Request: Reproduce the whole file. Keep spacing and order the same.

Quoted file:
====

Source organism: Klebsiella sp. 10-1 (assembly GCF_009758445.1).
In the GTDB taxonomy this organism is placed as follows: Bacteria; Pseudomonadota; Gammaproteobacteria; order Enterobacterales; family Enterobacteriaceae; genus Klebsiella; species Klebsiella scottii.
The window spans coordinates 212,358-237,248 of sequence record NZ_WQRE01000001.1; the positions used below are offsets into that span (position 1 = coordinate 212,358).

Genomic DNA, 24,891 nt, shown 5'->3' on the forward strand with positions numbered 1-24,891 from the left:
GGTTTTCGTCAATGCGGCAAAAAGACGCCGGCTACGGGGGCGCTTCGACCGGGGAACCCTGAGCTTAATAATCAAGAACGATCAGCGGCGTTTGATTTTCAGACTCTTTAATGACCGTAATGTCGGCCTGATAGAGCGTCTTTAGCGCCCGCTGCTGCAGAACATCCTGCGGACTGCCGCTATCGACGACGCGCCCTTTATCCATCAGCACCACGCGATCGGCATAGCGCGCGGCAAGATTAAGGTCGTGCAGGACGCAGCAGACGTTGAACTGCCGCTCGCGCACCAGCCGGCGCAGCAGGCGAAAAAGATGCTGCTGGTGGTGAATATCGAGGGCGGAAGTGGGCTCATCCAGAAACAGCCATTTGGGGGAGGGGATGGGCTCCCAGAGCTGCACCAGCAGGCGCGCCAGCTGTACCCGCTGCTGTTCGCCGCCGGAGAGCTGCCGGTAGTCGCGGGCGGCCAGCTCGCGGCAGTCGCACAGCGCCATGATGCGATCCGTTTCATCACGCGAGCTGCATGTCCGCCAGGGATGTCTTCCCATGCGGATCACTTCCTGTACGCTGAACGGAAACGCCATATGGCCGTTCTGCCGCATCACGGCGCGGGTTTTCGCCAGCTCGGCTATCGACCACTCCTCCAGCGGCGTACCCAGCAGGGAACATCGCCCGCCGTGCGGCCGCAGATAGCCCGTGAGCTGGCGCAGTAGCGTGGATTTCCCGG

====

Source organism: Klebsiella sp. 10-1 (assembly GCF_009758445.1).
In the GTDB taxonomy this organism is placed as follows: Bacteria; Pseudomonadota; Gammaproteobacteria; order Enterobacterales; family Enterobacteriaceae; genus Klebsiella; species Klebsiella scottii.
The window spans coordinates 212,358-237,248 of sequence record NZ_WQRE01000001.1; the positions used below are offsets into that span (position 1 = coordinate 212,358).

Genomic DNA, 24,891 nt, shown 5'->3' on the forward strand with positions numbered 1-24,891 from the left:
GGTTTTCGTCAATGCGGCAAAAAGACGCCGGCTACGGGGGCGCTTCGACCGGGGAACCCTGAGCTTAATAATCAAGAACGATCAGCGGCGTTTGATTTTCAGACTCTTTAATGACCGTAATGTCGGCCTGATAGAGCGTCTTTAGCGCCCGCTGCTGCAGAACATCCTGCGGACTGCCGCTATCGACGACGCGCCCTTTATCCATCAGCACCACGCGATCGGCATAGCGCGCGGCAAGATTAAGGTCGTGCAGGACGCAGCAGACGTTGAACTGCCGCTCGCGCACCAGCCGGCGCAGCAGGCGAAAAAGATGCTGCTGGTGGTGAATATCGAGGGCGGAAGTGGGCTCATCCAGAAACAGCCATTTGGGGGAGGGGATGGGCTCCCAGAGCTGCACCAGCAGGCGCGCCAGCTGTACCCGCTGCTGTTCGCCGCCGGAGAGCTGCCGGTAGTCGCGGGCGGCCAGCTCGCGGCAGTCGCACAGCGCCATGATGCGATCCGTTTCATCACGCGAGCTGCATGTCCGCCAGGGATGTCTTCCCATGCGGATCACTTCCTGTACGCTGAACGGAAACGCCATATGGCCGTTCTGCCGCATCACGGCGCGGGTTTTCGCCAGCTCGGCTATCGACCACTCCTCCAGCGGCGTACCCAGCAGGGAACATCGCCCGCCGTGCGGCCGCAGATAGCCCGTGAGCTGGCGCAGTAGCGTGGATTTCCCGG